ADR during its existence had five Council of Ministers, and two Prime Ministers – Fath Ali Khan Khoyski and Nasib bey Yusifbeyli (Usubbekov). Both of them were prominent jurists in Azerbaijan. The former even was the deputy of a public prosecutor in a purely Russian province, a post generally not available for a Muslim.
Indeed, as Topchubashev wrote, “[the first] Council of Ministers [of ADR] consisted of four Doctors of Jurisprudence, four engineers, three Doctors of Medicine and one Doctor of Philology…”. Most of these people and other founders of ADR came from very prominent families.
Alimardan Topchubashov, for example, came from the Topchubashi family, which traces its origins to XIV century military commander in the charge of the cannons in Ganja garrison. The ancestors of Fath Ali Khan Khoyski were the rulers of three independent and semi-independent principalities of Azerbaijan (Khoy, Tabriz and Shaki) in XVIII century and the ancestors of the Ziyadkhanovs, other prominent family that contributed to the foundation of ADR, were the general-governors of Ganja and Karabakh during long reign of the Safavid dynasty. Several generals of the Azeri army, the Mirza Gajars came from an offshoot of the incumbent ruling monarchic family of Iran. Nasib bey Yusifbeyli and Hasan bey Aghayev were Ganja noblemen, and Rasul-zadeh was a son of a prominent Bakuvian cleric. Most of these fathers-founders of Azerbaijan were educated in the best European and Russian universities, were liberals and socialists, and were committed to democracy. As Topchubashov would define, they were “true citizens and patriots of their fatherland”.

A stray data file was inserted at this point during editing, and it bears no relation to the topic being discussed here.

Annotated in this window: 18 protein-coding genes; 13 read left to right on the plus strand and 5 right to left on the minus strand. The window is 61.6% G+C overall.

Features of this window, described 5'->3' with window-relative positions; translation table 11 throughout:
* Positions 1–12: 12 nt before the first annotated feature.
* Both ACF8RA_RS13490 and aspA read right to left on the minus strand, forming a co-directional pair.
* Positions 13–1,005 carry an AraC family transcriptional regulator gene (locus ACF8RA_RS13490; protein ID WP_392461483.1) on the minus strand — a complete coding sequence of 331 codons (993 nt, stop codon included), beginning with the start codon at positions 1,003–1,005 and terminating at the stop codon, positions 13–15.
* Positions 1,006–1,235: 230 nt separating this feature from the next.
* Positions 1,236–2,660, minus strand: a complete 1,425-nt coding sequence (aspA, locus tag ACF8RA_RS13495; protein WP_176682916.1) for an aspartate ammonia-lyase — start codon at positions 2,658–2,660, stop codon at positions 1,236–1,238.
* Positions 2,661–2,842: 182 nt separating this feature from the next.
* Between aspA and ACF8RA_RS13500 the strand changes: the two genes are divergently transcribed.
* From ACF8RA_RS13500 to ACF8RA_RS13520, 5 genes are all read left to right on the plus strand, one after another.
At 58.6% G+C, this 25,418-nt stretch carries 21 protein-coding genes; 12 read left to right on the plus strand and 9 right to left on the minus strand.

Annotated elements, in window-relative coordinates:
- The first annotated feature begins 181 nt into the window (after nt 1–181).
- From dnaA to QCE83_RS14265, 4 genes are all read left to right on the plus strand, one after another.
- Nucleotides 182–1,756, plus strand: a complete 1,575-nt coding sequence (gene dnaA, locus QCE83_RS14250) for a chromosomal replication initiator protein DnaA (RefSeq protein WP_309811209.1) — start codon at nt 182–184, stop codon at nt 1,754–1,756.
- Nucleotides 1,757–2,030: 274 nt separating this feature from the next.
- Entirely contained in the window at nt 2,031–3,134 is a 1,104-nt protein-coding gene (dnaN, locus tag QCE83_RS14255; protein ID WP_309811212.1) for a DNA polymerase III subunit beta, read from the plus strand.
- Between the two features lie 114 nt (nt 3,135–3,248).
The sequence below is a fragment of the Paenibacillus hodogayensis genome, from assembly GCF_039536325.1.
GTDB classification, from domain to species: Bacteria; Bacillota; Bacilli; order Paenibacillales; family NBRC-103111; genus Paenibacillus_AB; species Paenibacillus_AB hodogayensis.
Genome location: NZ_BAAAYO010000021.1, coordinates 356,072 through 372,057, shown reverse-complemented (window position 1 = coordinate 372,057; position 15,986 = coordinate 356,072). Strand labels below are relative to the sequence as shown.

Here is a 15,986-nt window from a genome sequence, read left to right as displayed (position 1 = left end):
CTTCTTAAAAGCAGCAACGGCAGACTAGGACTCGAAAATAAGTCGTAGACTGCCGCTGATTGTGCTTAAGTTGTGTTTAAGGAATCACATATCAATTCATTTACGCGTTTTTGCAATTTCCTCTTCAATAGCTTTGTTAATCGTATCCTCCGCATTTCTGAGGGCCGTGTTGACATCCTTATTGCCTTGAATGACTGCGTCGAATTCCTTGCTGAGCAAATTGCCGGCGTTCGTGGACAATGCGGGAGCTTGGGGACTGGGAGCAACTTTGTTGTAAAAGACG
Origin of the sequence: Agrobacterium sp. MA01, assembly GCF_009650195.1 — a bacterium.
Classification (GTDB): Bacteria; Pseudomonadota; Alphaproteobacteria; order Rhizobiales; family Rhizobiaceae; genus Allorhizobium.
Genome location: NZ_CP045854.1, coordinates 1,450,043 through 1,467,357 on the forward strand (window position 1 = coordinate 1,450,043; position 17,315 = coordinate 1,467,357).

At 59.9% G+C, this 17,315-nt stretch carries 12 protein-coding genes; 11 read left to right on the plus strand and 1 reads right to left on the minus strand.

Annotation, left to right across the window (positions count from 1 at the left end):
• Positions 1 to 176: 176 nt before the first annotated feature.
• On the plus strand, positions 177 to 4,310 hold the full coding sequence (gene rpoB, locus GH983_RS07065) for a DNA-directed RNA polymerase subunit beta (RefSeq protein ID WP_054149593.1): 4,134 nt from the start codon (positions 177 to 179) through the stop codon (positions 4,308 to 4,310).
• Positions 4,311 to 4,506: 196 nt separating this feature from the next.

Today, we can speak of ADR only as a lost republic, and of its leaders as a lost generation, as republic was overthrown in two years’ time, and its leaders fell victims to the ardent terror campaigns and bloody purges by the Bolsheviks. Only handful of them survived and died in exile. Nevertheless, they have left a very brilliant model of how to build a democratic and modern state in the Muslim East, a striking example that should be followed not only by Azerbaijan, but by also many others.